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Social Aspects of Education and Training

by NESSE Webmaster last modified 2009-07-21 16:14

Challenges facing European education and training systems


European education and training systems are faced with many important challenges and pressing questions concerning how they can contribute to the development of globally-competitive, knowledge-based economies and ensure socially-cohesive and equitable societies? For instance, how can opportunities be re-distributed and accessed over a learner’s lifetime so that they contribute to productive socialisation, identity-making and enhanced life chances? How can education and training institutions, environments and programmes contribute to competitiveness, welfare, social cohesion and also democratic citizenship?


Increasingly, these challenges mean the European education community must seek new ways to address current social, economic and political realities. What can we do about growing inequalities, or the prejudices that accompany migration and destabilise communities? How can we manage significant demographic changes facing Europe, or ensure that in struggle for public resources the social objectives of education and training are protected? As we are all aware, the kind of answers we give to these decisions affect whether and how education can help realise a socially-just Europe.


Important topics and questions


Faced with these challenges we might ask:

  • What does the European education community (for instance policy-makers, researchers, teachers, administrators, parents and students) need to know, and what resources can they draw upon, to support their decisions?

  • How can we ensure policies and programmes that successfully combine socio-cultural objectives with employment and economic growth?

  • How can more efficient and more equitable education and training systems be built to ensure a socially-just Europe?

  • What strategies can we pursue to enhance the quality and relevance of education and training for all?     


Knowledge from research can help


How the European education community answers these questions has a direct bearing on what individuals and groups can be, and do. For this reason, the stakes are high. 

Knowledge from research can help. Reliable knowledge that is generated from leading social scientists working in the field of teaching and learning can contribute directly to our understanding of these processes. For example, they can point to research evidence to help us address questions such as:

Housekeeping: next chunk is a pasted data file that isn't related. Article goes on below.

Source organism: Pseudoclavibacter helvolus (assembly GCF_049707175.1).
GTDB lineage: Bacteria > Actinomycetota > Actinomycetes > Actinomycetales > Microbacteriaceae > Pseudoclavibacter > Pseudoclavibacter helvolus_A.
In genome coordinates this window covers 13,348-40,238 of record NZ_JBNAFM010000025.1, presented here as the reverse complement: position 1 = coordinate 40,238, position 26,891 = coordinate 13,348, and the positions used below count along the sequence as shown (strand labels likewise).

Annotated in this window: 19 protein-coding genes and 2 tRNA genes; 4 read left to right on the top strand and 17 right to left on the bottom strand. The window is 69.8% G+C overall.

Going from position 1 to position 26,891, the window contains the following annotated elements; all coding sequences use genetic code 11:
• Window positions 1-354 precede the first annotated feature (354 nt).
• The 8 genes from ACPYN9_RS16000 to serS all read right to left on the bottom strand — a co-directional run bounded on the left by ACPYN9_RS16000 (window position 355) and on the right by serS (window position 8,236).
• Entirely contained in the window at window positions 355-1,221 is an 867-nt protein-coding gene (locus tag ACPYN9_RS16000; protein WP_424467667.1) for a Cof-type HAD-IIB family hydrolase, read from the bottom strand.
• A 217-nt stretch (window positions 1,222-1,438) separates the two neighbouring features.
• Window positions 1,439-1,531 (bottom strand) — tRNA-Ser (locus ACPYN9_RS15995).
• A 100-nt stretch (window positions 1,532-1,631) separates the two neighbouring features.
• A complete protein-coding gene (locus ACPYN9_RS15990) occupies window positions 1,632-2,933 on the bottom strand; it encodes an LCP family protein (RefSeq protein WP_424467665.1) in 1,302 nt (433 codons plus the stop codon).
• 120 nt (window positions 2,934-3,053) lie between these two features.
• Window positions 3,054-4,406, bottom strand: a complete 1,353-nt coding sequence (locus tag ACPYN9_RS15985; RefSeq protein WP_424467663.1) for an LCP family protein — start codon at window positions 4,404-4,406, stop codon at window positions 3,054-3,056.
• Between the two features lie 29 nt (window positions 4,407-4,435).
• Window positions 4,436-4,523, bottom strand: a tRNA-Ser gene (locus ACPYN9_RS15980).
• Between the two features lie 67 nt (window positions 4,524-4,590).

• Which governance mechanisms are able to deliver empowering opportunities for learners and families? Read more about governance and how community might engage.

  • How might social science research be used to better inform education policymaking and practice? Are there examples of good practice? Read more.

  • Which education and training policies and practices contribute to preventing or overcoming inequalities, exclusion, and disengagement?  Read more about Training, Work and Lifelong Learning and also about Education Inequalities and Social Justice.

  • What social justice principles govern education and training policies concerning the distribution of life-chances? Read more about Education Inequalities and Social Justice and Social Development of children.

  • Do resources in education make a difference, to whom, and where are they best invested? Read more about governance and research, policy and practice.

  • How, and with what consequences, do different kinds of assessment practices affect learners and learning? Read more.

  • What kinds of education policies and programmes for early childhood education and care contribute to social equality and more inclusive education? Read more.

  • How can education and training contribute to the smooth integration of (im)migrant children in European schools and societies? Read more.

  • What are the causes and consequences of early school leaving? What prevention strategies appear to work, where, under what conditions and with what outcomes? Read more about Education Inequalities and Social Justice and also about Curriculum, Pedagogy and Assessment.

  • How might socially-inclusive models of higher education be developed while still ensuring excellence and competitiveness? Read more.

  • What is the relationship between existing inequalities (cultural, social and economic) and digital technologies as a resource in schools and homes? Are there policies, programmes and practices that can be identified as effective in facilitating learning opportunities and capabilities? Read more.

  • What is the relationship between gender and education, and what strategies reduce gender inequalities? Read more.

  • How can education and training systems nurture creativity and innovation? Read more

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